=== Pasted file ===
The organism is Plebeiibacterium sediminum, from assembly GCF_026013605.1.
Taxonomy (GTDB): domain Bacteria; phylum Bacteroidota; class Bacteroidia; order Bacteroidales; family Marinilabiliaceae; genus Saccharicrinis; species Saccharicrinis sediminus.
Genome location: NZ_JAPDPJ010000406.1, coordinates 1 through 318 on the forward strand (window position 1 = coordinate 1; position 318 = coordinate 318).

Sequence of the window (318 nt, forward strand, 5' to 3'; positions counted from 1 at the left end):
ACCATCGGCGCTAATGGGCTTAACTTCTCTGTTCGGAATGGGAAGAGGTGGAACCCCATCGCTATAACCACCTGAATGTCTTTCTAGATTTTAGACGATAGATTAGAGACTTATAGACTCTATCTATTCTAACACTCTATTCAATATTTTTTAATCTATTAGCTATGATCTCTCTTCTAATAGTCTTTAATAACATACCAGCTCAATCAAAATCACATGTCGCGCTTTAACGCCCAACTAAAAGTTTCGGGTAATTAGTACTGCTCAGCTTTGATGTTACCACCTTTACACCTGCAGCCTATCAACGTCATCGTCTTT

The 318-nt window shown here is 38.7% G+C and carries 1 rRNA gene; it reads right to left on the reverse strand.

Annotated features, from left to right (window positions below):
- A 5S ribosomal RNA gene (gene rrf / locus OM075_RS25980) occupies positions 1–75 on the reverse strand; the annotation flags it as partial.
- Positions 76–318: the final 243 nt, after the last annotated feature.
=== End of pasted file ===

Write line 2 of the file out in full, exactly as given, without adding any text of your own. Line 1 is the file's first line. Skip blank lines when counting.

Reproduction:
Taxonomy (GTDB): domain Bacteria; phylum Bacteroidota; class Bacteroidia; order Bacteroidales; family Marinilabiliaceae; genus Saccharicrinis; species Saccharicrinis sediminus.